Growing US chip output an 'expensive exercise in futility', warns TSMC founder

Production talent isn't here, costs are high ... so how's that multi-billion-dollar Arizona plant coming, eh?

TSMC founder Morris Chang, a key player in the semiconductor industry since its inception, thinks America's attempt to grow its domestic chip production will be "a wasteful, expensive exercise in futility."

Speaking on Tuesday as a guest of the Brookings Institution think tank, Chang said that the US chose a trajectory in the 1970s and 1980s that saw its manufacturing talent retraining for higher-paying jobs. Chang said that isn't necessarily bad for America, but it is a challenge for the US chip manufacturing industry, which, in his mind, simply doesn't have the fabrication talent pool needed to expand and succeed. 

Taiwan, Chang said, has a large population that was integral to TSMC's manufacturing success. While the US and other countries saw professionals moving away from manufacturing, Taiwan was ripe with talent and made it an ideal location for a "pure play" chip foundry that only produced components for other companies, he proclaimed. 

The US has a ready supply of design talent, "it's the best in the world," Chang said. "Taiwan has very little design talent, and TSMC has absolutely none." But to develop and grow a successful chip manufacturing industry, the US will need to address its own serious fabrication talent shortages, he opined 

That's not all: Chang said that costs for manufacturing in the US are simply prohibitive, and TSMC has the data to prove it thanks to 25 years of manufacturing at its plant in Oregon. Chang said the plant is profitable, but expansion plans have all but been abandoned.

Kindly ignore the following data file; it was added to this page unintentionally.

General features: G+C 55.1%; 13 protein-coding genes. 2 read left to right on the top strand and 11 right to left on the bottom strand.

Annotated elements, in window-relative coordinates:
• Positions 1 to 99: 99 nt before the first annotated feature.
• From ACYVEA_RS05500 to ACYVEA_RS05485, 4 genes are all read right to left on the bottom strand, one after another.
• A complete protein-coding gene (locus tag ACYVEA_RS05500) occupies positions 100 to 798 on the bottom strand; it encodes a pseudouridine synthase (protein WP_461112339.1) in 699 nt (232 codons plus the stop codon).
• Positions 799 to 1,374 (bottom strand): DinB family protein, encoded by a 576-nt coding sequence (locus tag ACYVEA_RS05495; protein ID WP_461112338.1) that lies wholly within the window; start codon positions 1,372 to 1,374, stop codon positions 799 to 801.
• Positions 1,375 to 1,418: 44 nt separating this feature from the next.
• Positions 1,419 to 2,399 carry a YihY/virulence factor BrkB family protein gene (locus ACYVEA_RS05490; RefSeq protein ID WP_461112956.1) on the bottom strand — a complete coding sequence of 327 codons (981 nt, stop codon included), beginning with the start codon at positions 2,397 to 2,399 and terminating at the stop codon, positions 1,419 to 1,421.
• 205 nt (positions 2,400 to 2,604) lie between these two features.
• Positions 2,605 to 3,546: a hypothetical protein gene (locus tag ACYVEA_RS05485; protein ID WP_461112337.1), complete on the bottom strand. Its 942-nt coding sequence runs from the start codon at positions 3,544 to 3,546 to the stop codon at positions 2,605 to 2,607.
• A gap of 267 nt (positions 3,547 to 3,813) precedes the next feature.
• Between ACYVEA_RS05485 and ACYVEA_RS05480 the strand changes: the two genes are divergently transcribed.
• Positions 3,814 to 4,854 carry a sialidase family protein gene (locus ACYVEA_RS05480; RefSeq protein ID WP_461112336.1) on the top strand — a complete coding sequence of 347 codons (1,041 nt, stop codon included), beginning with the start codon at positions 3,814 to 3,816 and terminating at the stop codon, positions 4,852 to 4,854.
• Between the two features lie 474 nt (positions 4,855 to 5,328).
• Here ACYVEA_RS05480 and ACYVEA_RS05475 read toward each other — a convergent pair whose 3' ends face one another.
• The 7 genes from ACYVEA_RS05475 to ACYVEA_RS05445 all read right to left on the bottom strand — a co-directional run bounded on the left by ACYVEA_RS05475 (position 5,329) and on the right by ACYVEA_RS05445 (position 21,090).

"We were extremely naive," Chang said, "in expecting comparable costs, but manufacturing chips in the US is 50 percent more expensive than in Taiwan." 

US experts seem on the same page as Chang. One think tank said that it thinks there will be several thousand positions left unfilled in any new factories due to a lack of suitably skilled semiconductor manufacturing workers in the nation. Chang added that TSMC tried multiple arrangements of American and foreign employees to staff its Oregon plant, but without much reduction in costs. 

So why is TSMC investing in Arizona?

It's perhaps hard to square Chang's position with TSMC's $12 billion investment in an Arizona fab, and news that it raised an additional $3.5 billion in bonds for the factory. Then again, he did leave in 2018 and said that the decision to build the new US fabs wasn't his.

"We did it at the urging of the US government, and TSMC felt we should do it," Chang said. Still, he believes that all the billions of subsidies being ring-fenced by the US for increased domestic semiconductor assembly will still fall far short of the necessary amount needed to boost homegrown chip manufacturers.

US production will definitely increase, he said, at least somewhat. "There will be a high per-unit cost increase, and it will be hard for the US to compete internationally."

Chang's position has one big "if" attached to it: a war between China and Taiwan, which he admits he can't account for. If there isn't conflict between China and Taiwan, Chang said the US will have set out on an expensive endeavor. 

On the other hand, said Chang, if there is a war, "the US will have a lot more than chip manufacturing to worry about." ®

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